The Ashanti Regional Peace Council has held a forum on consensus dialogue and advocacy on political vigilantism as part of efforts to forestall peace ahead of the 2020 general elections.
The forum, which was held at Konongo-Odumase in the Asante-Akim Central Municipality was also attended by participants drawn from Bosome Freho, Asante-Akim South, Asante-Akim North, Sekyere Afram Plains and Sekyere Kumawu.
It was attended by representatives of political parties, youth groups, artisans, the media and traditional authorities.
Organised by the National Peace Council (NPC) in collaboration with the United Nations Development Programme (UNDP), the forum sought to deepen the process of dialogue in finding a sustainable solution to the disturbing phenomenon of violent vigilante activities.
Prof Emmanuel Asante, Chairman of the NPC said violent vigilante activities had become a security concern to Ghana’s democracy, especially during elections.
He said conflict was inevitable in any human endeavour and that it was imperative as a people to guard against its escalation to destructive levels especially when the key actors sought to govern the nation.
The NPC chairman reminded politicians that they needed a peaceful atmosphere to be able to execute their programmes and policies and must, therefore, commit themselves to the peace process.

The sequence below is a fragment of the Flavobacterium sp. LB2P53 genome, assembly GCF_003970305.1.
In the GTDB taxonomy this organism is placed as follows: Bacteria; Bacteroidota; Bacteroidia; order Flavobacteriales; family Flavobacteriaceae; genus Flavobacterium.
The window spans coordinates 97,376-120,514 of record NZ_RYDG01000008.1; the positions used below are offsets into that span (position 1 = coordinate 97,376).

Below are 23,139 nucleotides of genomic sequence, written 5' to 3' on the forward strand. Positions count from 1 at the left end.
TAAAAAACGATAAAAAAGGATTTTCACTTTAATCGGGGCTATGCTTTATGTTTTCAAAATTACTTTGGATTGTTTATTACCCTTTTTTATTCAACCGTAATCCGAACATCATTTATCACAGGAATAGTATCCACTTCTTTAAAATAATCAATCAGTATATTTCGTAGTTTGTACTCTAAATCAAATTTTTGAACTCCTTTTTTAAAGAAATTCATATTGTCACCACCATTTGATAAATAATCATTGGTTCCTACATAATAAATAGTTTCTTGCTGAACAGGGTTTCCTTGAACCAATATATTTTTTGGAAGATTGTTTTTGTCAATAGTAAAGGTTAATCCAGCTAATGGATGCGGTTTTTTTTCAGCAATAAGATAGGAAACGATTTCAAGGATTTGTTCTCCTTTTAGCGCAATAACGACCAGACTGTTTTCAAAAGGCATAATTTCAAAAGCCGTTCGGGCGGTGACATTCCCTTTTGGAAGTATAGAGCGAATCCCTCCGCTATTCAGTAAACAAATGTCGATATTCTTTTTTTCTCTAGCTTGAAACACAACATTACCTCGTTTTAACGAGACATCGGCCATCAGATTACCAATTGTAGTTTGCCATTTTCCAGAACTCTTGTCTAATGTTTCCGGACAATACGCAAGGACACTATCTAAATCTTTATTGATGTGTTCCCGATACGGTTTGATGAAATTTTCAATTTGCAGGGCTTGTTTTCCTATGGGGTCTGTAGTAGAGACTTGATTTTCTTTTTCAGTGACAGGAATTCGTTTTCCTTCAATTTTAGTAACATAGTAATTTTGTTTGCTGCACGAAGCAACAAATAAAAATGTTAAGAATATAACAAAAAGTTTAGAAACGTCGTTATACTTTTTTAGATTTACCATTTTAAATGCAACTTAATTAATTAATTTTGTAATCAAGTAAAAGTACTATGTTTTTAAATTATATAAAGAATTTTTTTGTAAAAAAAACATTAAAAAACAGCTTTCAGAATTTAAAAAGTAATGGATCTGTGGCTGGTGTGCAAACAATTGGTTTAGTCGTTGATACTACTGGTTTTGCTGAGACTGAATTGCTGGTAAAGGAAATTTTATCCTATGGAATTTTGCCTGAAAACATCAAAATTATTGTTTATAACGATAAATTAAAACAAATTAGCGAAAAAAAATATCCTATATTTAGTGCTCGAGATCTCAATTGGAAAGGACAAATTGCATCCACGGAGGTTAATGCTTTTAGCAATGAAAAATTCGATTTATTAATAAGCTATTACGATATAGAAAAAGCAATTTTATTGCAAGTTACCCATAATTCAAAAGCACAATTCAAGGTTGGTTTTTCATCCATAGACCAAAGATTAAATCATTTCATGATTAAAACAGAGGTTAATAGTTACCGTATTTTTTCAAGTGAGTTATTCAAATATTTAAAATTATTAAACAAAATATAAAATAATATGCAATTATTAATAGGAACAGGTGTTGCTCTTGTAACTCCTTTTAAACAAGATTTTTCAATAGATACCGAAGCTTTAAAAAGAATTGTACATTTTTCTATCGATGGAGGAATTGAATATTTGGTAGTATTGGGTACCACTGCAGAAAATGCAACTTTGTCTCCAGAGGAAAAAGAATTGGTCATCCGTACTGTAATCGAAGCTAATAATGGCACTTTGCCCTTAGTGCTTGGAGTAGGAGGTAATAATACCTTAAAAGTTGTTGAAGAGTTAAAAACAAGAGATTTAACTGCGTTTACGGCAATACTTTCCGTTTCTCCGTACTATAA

“Competition for political and other public offices should be conducted in a manner with the view of winning power to manage resources for socio-economic development of the people” he emphasized.
He said politics should therefore not create systems that had the potential to destroy not only the resources of the state but more importantly the peace and harmony that had prevailed for many years.
He said Ghana had come a long way from its violent past and underlined the need to embrace the multi-party democracy she voluntarily adopted since 1992.
The Rt. Rev. Christopher Nyarko Andam, the Ashanti Regional Chairman of the Council in a speech read on his behalf said Ghana had since 1992 engaged in competitive elections that resulted in uninterrupted transfers of power from one party to another.
That notwithstanding, he said, Ghana’s democracy remained uncertain as it continued to grapple with persistent challenges that threatened to subvert peace and security.
“Perhaps the most insidious of these challenges is one posed by political vigilantism and election-related violence, which invariably accompanies all national elections in Ghana” he stated.
He said the Ashanti Region, like any other region was vulnerable to intermittent communal violence, chieftaincy disputes, electoral violence, youth clashes as well as demonstrations and called on all stakeholders to collectively fight such conflicts in the region.